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Halloween Safety for Pets


America’s favorite haunted holiday is about to occur! That means ghouls and ghosts wandering about and stopping by to show off their costumes. But with all the distractions and fun that goes with Halloween, pet parents need to be careful that their pets don’t get their paws in the candy bowl.

Chocolate is very dangerous to pets. Dogs especially are attracted to the smell and taste of chocolate. Methylxanthine, the main chemical in chocolate, is also similar to caffeine and can make pets sick in a short amount of time. With different kinds of chocolate, the general rule is that the darker it is, the more poisonous, so white chocolate rarely causes poisoning and has low levels of methylxanthine. Also, smaller pets are at a bigger risk of chocolate toxicity than other large breed dogs, because it takes more chocolate to affect a larger pet than a smaller one. Only 3 ounces of milk chocolate in a 20 pound dog’s stomach can cause side effects, whereas with an 80 pound dogs it would take 11 ounces!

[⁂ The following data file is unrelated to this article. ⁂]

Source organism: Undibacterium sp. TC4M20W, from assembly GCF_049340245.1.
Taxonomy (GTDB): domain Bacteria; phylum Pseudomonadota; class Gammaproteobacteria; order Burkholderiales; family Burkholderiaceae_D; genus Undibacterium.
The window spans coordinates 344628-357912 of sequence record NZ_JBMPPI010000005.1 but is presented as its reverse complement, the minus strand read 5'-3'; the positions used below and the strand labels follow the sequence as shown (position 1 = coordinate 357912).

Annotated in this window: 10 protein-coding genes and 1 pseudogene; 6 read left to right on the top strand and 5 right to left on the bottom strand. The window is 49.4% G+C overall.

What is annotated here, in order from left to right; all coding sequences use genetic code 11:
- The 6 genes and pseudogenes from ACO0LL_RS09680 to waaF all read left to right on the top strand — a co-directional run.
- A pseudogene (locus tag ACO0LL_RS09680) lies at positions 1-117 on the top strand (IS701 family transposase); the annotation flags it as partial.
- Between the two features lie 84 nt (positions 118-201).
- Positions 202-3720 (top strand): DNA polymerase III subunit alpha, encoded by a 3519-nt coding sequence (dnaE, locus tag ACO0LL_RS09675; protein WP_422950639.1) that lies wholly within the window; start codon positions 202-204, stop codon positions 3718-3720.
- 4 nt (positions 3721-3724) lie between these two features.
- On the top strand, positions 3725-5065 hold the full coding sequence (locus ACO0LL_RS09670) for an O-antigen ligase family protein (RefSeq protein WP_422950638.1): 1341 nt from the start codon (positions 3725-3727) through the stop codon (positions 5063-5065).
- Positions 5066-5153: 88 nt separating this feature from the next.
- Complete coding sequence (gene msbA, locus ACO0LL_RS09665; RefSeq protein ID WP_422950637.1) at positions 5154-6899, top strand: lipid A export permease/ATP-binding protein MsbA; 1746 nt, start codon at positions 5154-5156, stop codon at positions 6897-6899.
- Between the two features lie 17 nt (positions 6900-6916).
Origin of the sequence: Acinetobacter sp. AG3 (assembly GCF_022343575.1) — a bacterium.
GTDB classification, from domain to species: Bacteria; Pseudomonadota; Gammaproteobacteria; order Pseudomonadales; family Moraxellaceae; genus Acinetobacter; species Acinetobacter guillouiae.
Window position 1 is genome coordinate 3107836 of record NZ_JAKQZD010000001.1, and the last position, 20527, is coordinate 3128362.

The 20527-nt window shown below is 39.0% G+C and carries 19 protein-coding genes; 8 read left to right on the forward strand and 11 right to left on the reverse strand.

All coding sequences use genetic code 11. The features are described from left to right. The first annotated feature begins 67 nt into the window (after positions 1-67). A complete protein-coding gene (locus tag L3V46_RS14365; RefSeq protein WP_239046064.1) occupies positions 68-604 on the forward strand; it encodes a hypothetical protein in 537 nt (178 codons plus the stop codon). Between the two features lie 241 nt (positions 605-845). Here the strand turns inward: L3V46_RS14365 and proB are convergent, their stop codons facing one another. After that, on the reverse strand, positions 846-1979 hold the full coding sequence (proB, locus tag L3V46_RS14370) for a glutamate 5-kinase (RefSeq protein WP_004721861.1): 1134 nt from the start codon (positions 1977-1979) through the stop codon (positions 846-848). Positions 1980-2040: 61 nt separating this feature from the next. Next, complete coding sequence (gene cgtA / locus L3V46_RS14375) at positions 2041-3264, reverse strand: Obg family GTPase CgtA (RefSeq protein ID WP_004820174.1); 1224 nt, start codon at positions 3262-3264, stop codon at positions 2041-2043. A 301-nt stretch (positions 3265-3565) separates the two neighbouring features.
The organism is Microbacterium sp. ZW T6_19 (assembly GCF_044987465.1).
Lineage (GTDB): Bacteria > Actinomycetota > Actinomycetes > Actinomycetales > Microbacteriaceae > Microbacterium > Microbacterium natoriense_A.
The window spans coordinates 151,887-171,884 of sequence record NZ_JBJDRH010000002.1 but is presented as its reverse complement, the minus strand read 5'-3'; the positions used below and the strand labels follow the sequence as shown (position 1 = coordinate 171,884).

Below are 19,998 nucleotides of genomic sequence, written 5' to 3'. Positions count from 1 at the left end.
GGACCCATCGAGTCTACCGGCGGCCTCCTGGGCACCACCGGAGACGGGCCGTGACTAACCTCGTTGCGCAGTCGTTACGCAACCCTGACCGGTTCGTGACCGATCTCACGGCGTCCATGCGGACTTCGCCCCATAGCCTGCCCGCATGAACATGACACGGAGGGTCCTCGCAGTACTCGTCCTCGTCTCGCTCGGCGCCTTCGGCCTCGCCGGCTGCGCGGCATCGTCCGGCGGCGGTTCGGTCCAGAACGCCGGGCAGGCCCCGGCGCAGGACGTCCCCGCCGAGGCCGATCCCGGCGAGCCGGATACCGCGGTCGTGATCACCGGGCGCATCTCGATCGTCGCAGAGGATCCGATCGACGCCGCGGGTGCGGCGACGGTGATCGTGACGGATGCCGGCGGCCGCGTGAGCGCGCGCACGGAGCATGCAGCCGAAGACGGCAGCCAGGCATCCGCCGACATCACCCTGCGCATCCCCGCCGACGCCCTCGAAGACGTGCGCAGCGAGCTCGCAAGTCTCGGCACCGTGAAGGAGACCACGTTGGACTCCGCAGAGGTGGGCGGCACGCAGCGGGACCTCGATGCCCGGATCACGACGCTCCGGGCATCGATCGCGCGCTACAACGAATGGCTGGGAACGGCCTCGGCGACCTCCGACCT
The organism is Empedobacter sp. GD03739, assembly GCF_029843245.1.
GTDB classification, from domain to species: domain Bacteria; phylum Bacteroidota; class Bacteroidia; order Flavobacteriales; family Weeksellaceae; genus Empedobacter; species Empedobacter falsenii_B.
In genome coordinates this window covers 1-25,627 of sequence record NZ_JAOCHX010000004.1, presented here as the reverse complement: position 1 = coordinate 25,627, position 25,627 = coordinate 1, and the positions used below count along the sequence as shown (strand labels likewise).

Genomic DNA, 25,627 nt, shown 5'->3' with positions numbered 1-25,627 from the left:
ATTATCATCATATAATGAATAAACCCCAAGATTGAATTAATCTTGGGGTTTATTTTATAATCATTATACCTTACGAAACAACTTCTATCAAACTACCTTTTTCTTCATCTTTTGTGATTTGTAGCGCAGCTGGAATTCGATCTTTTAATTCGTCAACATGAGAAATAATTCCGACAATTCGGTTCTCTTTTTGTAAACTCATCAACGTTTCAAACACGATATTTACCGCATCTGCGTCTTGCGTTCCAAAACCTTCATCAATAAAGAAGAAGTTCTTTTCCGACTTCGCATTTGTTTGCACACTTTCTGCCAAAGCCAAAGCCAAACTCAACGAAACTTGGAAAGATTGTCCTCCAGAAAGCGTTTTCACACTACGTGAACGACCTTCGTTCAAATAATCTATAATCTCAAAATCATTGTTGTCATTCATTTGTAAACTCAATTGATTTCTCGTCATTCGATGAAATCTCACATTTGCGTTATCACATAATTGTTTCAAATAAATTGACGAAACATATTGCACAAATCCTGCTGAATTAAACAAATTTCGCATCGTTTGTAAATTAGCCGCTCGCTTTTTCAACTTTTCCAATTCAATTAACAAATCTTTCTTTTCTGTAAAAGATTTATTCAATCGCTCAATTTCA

Besides chocolate, other Halloween candies contain the artificial sweetener xylitol. All it takes is a small amount of xylitol and sudden drops in blood sugar as well as loss of coordination and seizures can happen. So, to keep from taking a pet to the emergency vet, keep goodies out of reach of curious pets. Humans have a hard enough time of eating only one piece of candy, so imagine what it would be like to have a whole bowl readily available with no one watching. Pets who have possibly eaten chocolate can show symptoms including vomiting, diarrhea, lethargy, agitation, increased thirst, an elevated heart rate, and in severe cases, seizures.

And don’t forget that when a pet gets into candy, they could have also ingested the wrappers. If that happens, wrappers can cause bowel obstructions, which if severe, can require surgery and can even be life-threatening. Symptoms can include the same as if a pet ate chocolate, but pet parents should also watch for decreased appetite and having problems defecating. People who want to go a healthier route and hand out an alternative to candy such as grapes or raisins need to beware. Even a very small amount of grapes or raisins can cause kidney failure in pets.

So while Halloween night is a chance for everyone to enjoy the spirit of the holiday, pet parents need to keep in mind the safety of their pets so that they don’t get scared later that night with a hefty vet bill.

Some additional Halloween tips: If you’re hosting a Halloween party, keep your pet in a separate room, away from all the hustle and bustle. Too many strangers in odd costumes or the constant ringing of the doorbell may cause your pet stress. This will also prevent your pet from sneaking out through an open door and darting out into the night.

Pet Poison Helpline

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